Whether you file a Chapter 7 or a Chapter 13 bankruptcy you will be required to produce your “payment advices” for the six month period prior to the month you file your bankruptcy. Payment advices is the bankruptcy court’s term of art for documents that show your income. For those who receive a paycheck it means the check stub that shows their gross and net income. But you are self-employed, you don’t receive a check stub.
You will be required to produce Profit and Loss Statements (P&L) for each of the six months prior to the month your bankruptcy case is filed. If you use Quick books you can easily generate P&L statements for the court.
But what if you do not use Quickbooks. For example, say you are a self-employed gardener, you get paid in cash, and your profit is what you have left over after you pay your helpers, your gas and your tools. You can still file bankruptcy. You are going to have to reconstruct the financial picture of each month to the best of your ability. Hopefully, you kept good notes about the addresses you worked and how much you were paid. And you kept receipts.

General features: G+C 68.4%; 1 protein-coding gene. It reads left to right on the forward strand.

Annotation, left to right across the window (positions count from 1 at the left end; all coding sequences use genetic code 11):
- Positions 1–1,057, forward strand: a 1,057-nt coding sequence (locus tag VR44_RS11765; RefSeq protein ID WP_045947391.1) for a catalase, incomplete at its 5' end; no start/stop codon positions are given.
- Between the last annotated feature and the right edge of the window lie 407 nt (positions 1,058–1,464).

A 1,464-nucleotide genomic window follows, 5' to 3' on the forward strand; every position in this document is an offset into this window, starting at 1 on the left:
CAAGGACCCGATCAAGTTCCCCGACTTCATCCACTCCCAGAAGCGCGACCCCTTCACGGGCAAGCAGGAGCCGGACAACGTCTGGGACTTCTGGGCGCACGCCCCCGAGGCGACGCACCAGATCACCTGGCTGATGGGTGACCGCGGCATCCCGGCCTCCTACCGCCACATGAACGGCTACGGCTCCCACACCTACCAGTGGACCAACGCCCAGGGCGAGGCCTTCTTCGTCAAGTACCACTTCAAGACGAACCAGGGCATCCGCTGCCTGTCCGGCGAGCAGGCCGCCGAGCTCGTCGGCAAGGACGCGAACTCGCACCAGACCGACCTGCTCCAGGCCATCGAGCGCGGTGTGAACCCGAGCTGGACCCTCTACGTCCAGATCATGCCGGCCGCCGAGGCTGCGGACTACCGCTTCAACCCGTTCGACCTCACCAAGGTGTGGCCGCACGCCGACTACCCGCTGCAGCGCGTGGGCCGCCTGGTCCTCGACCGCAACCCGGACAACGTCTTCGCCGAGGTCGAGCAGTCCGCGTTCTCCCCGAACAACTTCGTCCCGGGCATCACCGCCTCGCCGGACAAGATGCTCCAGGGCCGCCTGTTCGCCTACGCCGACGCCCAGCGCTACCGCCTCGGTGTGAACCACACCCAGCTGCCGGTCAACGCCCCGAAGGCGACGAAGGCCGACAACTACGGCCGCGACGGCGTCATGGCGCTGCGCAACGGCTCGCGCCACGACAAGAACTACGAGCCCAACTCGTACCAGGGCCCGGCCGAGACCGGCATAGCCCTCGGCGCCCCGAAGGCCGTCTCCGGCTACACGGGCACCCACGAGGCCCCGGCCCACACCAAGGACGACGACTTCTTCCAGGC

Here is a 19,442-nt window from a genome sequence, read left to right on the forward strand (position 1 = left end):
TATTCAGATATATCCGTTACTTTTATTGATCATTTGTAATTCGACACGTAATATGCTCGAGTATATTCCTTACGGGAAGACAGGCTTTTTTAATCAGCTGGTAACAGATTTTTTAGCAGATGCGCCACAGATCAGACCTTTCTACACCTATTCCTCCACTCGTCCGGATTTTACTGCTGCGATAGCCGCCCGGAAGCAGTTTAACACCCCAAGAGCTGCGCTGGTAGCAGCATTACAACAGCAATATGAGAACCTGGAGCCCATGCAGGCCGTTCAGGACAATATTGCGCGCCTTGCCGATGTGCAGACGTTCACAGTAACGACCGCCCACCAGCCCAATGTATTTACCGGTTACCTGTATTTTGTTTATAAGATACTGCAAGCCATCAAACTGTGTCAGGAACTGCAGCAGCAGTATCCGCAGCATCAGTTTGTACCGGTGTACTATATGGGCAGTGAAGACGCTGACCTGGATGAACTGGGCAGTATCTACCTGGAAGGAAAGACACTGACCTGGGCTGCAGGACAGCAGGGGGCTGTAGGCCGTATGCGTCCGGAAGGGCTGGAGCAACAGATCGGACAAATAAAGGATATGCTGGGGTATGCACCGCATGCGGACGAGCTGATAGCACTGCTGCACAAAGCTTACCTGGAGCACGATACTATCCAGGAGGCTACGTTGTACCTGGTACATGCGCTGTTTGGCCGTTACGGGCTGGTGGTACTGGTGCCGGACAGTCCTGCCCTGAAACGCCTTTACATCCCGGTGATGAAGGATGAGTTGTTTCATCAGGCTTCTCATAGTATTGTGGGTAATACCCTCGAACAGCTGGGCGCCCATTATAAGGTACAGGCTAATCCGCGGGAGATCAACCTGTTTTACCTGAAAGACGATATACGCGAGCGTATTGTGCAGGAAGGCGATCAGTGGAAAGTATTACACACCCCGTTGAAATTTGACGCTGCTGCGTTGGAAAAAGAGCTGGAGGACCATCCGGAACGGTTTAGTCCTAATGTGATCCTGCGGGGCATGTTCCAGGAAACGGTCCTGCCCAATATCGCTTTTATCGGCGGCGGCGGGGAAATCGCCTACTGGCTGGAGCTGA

You will be asked to produce bank statements, usually for the three months prior to and including the month in which you file bankruptcy.
In a Chapter 7 bankruptcy you will be required to produce your last year’s tax return. In a Chapter 13 bankruptcy you will also be required to attest to the fact that you filed the prior four years of tax returns.
The bankruptcy trustee may look at the P&L statements, the tax return and the bank statements to see that they are consistent. The bankruptcy trustee can also request more information.
When you file bankruptcy you will be signing a sworn statement that the information you provide is true and correct subject to the penalty of perjury. So it is important that you give your attorney accurate and complete information. In this way you case will progress smoothly through the court system. Your attorney is there to help you work through them if problems arise.